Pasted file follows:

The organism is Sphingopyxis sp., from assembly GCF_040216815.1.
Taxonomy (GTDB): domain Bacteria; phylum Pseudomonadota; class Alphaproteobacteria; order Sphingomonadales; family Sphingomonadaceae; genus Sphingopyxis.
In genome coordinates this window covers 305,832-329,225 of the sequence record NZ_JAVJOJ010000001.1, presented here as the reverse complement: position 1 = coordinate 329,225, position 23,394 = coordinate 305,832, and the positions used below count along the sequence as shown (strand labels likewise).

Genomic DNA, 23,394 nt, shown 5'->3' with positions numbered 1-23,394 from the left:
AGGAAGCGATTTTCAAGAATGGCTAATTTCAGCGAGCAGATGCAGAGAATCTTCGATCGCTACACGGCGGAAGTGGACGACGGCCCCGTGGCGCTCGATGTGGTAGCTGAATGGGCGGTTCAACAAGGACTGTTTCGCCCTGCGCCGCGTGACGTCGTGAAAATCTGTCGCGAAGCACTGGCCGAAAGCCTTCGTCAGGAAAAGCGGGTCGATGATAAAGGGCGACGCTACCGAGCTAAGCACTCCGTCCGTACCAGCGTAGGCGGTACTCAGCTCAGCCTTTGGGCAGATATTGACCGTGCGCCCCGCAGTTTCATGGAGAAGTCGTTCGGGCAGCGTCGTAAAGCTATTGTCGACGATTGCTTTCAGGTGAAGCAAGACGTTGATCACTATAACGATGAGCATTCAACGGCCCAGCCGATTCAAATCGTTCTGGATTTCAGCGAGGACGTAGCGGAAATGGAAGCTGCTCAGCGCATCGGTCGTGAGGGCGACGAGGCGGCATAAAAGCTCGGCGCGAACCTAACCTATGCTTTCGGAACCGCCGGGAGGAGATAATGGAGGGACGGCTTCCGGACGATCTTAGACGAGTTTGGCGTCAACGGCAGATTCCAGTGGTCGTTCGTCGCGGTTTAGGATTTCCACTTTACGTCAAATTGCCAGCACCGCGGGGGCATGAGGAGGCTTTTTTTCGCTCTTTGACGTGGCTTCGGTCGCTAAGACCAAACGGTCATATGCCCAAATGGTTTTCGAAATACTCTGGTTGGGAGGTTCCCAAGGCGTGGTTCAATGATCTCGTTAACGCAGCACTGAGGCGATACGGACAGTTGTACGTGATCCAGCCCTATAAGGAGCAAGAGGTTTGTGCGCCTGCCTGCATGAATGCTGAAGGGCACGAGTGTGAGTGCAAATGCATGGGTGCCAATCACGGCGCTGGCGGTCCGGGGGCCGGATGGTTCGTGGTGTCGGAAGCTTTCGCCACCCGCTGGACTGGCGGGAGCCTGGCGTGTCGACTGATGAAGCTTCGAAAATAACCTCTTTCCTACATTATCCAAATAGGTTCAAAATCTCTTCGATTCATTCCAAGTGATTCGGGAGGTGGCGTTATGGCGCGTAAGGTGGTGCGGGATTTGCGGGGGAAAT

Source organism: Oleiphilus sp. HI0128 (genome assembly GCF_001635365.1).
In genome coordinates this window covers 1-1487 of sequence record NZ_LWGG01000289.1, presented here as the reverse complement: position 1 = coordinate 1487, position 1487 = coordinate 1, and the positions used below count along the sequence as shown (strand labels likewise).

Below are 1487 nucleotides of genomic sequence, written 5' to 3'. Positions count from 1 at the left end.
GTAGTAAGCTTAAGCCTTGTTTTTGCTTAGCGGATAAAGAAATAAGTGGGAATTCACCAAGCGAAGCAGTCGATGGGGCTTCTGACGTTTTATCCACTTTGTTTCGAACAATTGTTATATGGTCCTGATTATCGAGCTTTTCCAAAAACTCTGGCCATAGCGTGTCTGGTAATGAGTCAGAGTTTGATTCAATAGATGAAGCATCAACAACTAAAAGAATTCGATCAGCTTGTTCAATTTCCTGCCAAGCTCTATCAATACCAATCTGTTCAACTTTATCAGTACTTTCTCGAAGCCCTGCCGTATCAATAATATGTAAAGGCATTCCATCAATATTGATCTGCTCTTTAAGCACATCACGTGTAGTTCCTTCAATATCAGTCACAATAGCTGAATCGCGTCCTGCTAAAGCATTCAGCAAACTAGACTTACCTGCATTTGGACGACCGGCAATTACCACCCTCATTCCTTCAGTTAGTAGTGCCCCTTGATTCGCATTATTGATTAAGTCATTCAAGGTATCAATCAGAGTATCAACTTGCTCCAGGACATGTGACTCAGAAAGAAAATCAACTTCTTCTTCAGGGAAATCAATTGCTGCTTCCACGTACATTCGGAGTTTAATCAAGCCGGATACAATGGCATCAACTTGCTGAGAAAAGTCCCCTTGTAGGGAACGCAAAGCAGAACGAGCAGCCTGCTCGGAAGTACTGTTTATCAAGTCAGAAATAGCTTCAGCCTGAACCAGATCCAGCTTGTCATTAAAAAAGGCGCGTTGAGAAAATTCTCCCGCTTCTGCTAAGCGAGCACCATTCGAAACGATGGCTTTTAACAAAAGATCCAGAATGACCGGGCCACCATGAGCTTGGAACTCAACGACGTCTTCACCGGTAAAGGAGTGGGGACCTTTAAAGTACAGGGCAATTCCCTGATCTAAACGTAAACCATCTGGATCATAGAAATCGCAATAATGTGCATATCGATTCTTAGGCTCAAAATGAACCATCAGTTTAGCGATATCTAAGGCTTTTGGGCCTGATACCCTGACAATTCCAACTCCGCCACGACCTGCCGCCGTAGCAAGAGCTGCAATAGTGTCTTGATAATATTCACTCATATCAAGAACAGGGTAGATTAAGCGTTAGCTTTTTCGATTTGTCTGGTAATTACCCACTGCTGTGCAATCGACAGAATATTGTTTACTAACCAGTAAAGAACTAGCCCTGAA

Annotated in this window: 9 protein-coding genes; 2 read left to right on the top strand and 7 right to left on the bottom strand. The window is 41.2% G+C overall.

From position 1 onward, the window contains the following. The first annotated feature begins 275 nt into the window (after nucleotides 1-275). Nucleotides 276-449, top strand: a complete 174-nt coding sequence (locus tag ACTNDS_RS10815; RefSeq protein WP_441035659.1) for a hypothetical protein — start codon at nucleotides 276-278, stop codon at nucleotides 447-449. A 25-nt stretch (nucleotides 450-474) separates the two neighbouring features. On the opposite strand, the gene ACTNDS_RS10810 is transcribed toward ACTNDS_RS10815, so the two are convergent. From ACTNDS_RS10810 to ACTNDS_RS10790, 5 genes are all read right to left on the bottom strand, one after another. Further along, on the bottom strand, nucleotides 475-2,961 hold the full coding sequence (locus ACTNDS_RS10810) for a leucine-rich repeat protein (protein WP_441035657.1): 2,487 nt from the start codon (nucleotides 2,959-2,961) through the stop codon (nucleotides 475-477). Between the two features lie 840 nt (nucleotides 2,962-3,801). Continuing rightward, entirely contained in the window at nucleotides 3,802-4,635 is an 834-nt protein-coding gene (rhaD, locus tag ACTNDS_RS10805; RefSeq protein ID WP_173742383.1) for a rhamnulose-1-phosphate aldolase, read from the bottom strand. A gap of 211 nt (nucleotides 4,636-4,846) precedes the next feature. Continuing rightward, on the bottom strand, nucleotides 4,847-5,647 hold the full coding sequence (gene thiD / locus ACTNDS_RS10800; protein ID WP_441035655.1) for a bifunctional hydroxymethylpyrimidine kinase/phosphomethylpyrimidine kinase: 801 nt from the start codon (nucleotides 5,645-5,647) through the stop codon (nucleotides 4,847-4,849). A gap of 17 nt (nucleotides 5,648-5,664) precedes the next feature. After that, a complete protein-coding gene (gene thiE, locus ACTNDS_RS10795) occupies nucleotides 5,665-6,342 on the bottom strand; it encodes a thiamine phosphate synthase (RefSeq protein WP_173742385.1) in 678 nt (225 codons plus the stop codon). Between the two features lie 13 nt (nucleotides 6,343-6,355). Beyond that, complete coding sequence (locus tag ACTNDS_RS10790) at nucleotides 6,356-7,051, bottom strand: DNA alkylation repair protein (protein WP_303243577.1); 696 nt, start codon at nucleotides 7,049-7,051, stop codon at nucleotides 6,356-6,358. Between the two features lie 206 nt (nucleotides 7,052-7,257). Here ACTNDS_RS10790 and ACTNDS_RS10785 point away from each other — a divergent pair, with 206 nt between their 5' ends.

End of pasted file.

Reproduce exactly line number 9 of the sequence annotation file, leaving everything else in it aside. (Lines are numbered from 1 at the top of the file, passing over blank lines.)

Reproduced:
GTAGTAAGCTTAAGCCTTGTTTTTGCTTAGCGGATAAAGAAATAAGTGGGAATTCACCAAGCGAAGCAGTCGATGGGGCTTCTGACGTTTTATCCACTTTGTTTCGAACAATTGTTATATGGTCCTGATTATCGAGCTTTTCCAAAAACTCTGGCCATAGCGTGTCTGGTAATGAGTCAGAGTTTGATTCAATAGATGAAGCATCAACAACTAAAAGAATTCGATCAGCTTGTTCAATTTCCTGCCAAGCTCTATCAATACCAATCTGTTCAACTTTATCAGTACTTTCTCGAAGCCCTGCCGTATCAATAATATGTAAAGGCATTCCATCAATATTGATCTGCTCTTTAAGCACATCACGTGTAGTTCCTTCAATATCAGTCACAATAGCTGAATCGCGTCCTGCTAAAGCATTCAGCAAACTAGACTTACCTGCATTTGGACGACCGGCAATTACCACCCTCATTCCTTCAGTTAGTAGTGCCCCTTGATTCGCATTATTGATTAAGTCATTCAAGGTATCAATCAGAGTATCAACTTGCTCCAGGACATGTGACTCAGAAAGAAAATCAACTTCTTCTTCAGGGAAATCAATTGCTGCTTCCACGTACATTCGGAGTTTAATCAAGCCGGATACAATGGCATCAACTTGCTGAGAAAAGTCCCCTTGTAGGGAACGCAAAGCAGAACGAGCAGCCTGCTCGGAAGTACTGTTTATCAAGTCAGAAATAGCTTCAGCCTGAACCAGATCCAGCTTGTCATTAAAAAAGGCGCGTTGAGAAAATTCTCCCGCTTCTGCTAAGCGAGCACCATTCGAAACGATGGCTTTTAACAAAAGATCCAGAATGACCGGGCCACCATGAGCTTGGAACTCAACGACGTCTTCACCGGTAAAGGAGTGGGGACCTTTAAAGTACAGGGCAATTCCCTGATCTAAACGTAAACCATCTGGATCATAGAAATCGCAATAATGTGCATATCGATTCTTAGGCTCAAAATGAACCATCAGTTTAGCGATATCTAAGGCTTTTGGGCCTGATACCCTGACAATTCCAACTCCGCCACGACCTGCCGCCGTAGCAAGAGCTGCAATAGTGTCTTGATAATATTCACTCATATCAAGAACAGGGTAGATTAAGCGTTAGCTTTTTCGATTTGTCTGGTAATTACCCACTGCTGTGCAATCGACAGAATATTGTTTACTAACCAGTAAAGAACTAGCCCTGAA